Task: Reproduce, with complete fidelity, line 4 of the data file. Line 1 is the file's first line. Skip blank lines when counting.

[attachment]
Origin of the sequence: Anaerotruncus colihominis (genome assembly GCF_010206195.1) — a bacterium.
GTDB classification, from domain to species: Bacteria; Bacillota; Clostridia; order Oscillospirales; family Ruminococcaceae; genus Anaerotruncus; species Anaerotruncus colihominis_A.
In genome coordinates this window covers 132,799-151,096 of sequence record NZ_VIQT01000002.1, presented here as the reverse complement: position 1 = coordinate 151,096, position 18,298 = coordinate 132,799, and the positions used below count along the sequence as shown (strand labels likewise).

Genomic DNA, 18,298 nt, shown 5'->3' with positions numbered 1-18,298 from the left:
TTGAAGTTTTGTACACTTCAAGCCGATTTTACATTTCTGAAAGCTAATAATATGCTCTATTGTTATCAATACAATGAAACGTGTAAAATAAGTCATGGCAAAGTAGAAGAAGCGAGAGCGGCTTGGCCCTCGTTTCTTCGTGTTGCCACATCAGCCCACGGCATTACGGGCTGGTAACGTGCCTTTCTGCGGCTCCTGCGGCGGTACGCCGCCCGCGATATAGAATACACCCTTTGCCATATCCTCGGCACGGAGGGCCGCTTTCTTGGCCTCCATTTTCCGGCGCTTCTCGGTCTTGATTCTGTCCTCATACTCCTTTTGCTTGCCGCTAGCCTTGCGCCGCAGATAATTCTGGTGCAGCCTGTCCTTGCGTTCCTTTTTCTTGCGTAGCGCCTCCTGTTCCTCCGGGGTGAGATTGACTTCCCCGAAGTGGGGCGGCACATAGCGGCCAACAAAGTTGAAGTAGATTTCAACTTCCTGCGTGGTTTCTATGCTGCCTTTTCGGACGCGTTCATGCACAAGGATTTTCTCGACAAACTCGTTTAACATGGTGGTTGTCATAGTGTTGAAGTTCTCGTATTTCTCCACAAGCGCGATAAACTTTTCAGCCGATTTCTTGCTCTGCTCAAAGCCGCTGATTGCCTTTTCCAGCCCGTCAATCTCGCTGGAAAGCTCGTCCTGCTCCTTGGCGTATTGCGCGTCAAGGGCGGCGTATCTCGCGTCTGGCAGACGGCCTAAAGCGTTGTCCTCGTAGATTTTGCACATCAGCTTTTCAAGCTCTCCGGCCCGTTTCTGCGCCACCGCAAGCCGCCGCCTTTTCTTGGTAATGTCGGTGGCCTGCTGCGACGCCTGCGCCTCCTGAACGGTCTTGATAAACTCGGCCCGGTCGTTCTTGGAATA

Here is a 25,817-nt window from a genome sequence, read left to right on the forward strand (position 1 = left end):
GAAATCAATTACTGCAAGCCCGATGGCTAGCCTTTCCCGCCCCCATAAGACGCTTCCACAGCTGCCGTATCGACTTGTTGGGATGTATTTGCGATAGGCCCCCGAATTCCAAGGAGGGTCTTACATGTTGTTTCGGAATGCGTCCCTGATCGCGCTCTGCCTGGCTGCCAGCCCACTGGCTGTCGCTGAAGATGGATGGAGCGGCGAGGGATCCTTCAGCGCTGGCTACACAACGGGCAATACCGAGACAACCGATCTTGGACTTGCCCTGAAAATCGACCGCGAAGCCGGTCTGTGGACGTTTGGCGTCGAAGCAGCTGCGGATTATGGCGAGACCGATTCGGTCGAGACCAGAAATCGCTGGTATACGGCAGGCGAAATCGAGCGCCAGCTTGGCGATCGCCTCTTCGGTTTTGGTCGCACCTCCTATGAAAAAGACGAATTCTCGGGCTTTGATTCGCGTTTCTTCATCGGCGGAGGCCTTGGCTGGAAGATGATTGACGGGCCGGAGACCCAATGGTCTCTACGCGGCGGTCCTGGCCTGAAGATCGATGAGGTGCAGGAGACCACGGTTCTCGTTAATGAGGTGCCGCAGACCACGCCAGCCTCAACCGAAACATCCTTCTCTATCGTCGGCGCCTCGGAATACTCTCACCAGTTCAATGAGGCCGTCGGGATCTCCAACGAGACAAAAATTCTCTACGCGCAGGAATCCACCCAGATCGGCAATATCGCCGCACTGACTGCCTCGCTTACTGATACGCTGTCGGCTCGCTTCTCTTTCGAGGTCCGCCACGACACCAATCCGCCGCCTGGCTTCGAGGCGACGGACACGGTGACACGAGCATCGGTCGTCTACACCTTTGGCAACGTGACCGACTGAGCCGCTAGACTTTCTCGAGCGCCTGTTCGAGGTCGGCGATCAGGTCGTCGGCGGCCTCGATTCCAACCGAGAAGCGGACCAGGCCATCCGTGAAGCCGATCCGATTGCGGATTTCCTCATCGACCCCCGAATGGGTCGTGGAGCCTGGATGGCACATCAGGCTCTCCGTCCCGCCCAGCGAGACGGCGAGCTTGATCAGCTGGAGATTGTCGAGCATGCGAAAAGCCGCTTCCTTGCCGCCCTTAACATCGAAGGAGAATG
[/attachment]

Genomic DNA, 18,298 nt, shown 5'->3' with positions numbered 1-18,298 from the left: